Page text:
As one decade gave way to another, viewers witnessed the most extraordinary culture clash.
From London Weekend’s studio in Wembley, David Frost presided over ITV’s first night in colour by mounting a celebration of what popular entertainment had been – and what it was about to become.
The handlebar-moustached Jimmy Edwards, “Two Ton” Tessie O’Shea and Richard “Stinker” Murdoch were among those waxing nostalgic about the golden age of steam radio in the 1950s.
There was even an appearance by Sheffield comedian Stainless Stephen, whose elegant, tongue-twisting monologues dated from the 1930s.
But it was a young singer called Murray Head whose performance stood as a signpost for the nation’s change of direction.
“Let’s begin with a rather extraordinary song by two young men – a song that a lot of people think is going to have a lot of impact,” Frost said, by way of introducing the title track from a new musical called Jesus Christ Superstar.
Today it is a staple of primary school concerts but 50 years ago its creators, Andrew Lloyd Webber and Tim Rice, had to sneak it into the market on an LP because no producer would countenance the idea of a theatrical entertainment based on the Bible.
The ITV exposure generated sales of 3,500 in one day alone, with Martin Sullivan, the Dean of St Paul’s, writing on the sleeve: “There are some people who may be shocked by this record. I ask them to listen to it and think again.”
But despite Sullivan allowing it to be performed at St Paul’s, not everyone saw it in the same light and the authors were dogged by accusations of blasphemy for having depicted the crucifixion but not the resurrection.
“We are basically trying to tell the story of Christ as a man,” Rice said at the time. “I think he increases in stature by looking at him... simply the right man at the right time at the right place.”
The 50th anniversary of the grandfather of rock musicals tells a story of a world caught between traditionalism and the 1960s culture that had threatened to sweep it away.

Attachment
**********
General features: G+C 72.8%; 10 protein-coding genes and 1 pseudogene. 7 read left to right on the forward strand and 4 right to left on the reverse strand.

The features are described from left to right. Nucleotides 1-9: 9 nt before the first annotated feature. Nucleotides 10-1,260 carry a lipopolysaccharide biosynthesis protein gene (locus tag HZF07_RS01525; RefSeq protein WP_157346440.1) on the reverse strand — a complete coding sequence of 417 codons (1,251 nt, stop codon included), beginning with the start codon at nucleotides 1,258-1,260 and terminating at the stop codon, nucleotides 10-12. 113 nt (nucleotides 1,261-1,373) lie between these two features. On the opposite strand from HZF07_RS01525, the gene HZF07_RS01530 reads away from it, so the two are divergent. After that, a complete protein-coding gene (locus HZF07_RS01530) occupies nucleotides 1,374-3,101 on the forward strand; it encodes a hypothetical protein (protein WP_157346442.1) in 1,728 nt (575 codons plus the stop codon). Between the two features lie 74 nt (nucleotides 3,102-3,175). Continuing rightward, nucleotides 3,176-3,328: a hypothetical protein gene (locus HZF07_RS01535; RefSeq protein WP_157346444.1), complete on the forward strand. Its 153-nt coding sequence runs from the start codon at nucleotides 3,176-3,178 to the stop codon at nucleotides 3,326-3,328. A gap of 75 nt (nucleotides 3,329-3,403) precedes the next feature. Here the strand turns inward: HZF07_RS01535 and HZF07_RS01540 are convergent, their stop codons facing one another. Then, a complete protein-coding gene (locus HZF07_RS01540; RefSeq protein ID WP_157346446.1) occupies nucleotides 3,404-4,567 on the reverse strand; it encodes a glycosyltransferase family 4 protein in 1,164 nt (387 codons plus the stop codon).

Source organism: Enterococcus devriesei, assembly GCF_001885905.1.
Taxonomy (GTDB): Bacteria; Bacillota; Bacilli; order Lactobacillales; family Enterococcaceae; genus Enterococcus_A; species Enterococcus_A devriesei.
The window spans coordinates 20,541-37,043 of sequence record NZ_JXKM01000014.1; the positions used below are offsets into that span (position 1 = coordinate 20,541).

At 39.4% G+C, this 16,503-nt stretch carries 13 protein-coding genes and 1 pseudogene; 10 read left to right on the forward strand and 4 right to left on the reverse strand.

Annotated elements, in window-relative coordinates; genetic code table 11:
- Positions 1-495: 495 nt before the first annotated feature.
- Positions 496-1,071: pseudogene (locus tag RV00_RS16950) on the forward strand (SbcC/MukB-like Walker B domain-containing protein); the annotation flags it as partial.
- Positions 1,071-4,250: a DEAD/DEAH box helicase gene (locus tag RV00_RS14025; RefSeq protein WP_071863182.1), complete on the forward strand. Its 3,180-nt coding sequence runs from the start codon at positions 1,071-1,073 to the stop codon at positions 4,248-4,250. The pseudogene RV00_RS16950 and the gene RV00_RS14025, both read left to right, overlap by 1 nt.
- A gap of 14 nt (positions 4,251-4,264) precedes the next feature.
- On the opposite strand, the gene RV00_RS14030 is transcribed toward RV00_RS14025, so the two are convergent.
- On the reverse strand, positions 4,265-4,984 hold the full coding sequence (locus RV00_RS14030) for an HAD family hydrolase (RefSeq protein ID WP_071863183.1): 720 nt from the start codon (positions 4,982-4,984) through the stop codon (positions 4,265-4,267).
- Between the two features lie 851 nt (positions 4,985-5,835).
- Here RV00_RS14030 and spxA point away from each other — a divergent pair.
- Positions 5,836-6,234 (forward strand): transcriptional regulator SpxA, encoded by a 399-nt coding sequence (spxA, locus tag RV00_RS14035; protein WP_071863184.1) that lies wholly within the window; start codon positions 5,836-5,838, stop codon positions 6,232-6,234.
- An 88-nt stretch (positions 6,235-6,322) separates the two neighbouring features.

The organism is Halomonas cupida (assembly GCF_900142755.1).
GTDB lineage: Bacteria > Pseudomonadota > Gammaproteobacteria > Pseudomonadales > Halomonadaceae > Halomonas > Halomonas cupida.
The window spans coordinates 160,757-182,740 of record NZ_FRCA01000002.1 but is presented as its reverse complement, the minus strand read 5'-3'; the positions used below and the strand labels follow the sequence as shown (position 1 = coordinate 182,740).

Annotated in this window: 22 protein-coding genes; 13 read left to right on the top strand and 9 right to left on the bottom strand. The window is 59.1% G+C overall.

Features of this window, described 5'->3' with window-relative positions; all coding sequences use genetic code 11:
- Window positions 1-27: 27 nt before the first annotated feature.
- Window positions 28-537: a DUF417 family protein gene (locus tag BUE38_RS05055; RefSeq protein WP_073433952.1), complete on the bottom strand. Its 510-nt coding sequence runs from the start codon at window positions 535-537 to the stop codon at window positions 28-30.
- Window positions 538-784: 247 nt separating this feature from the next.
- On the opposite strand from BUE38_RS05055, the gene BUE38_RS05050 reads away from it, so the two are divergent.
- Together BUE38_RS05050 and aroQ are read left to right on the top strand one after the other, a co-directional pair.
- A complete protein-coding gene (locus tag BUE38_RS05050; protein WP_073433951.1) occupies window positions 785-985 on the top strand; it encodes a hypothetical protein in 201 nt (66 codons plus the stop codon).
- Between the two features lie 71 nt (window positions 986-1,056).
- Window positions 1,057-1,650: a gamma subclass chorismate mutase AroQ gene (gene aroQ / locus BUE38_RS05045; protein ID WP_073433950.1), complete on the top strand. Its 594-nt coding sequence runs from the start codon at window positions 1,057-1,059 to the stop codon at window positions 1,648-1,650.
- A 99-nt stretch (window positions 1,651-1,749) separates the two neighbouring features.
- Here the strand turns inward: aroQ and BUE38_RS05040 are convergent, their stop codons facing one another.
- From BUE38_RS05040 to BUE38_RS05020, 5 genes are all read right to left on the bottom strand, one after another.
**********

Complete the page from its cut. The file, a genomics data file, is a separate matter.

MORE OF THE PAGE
Rupert Till, a professor of music at Huddersfield University, recalled that up to that point an unwritten rule had separated popular and religious music.
“Nowadays we wouldn’t think much at all about the place of guitars in churches but back then those things were very separate. Pop and rock music was considered oppositional and even sacrilegious,” he said.
“But attitudes were changing. It was the point at which Christianity began to assume a different place in society. Fewer people went to church or got married.”
The controversy surrounding the musical, he added, helped to make it the phenomenon it became, turning Lloyd Webber especially into a one-man industry.
“You can’t beat that kind of publicity,” he said. “The more churches said it was outrageous, the easier it was to sell records and fill seats.”
Apart from Lionel Bart’s Oliver!, there had not been a successful British musical since the days of Noel Coward.
But along with contemporary productions like Godspell and Hair, Rice and Lloyd Webber changed everything. The new music had taken over.
“The mass adoption of popular culture gave it a different role in society,” Prof Till said.
“The rock music that Jesus Christ Superstar represented was different from anything before and although parents and grandparents will listen to it today with their children, it was not the case then.”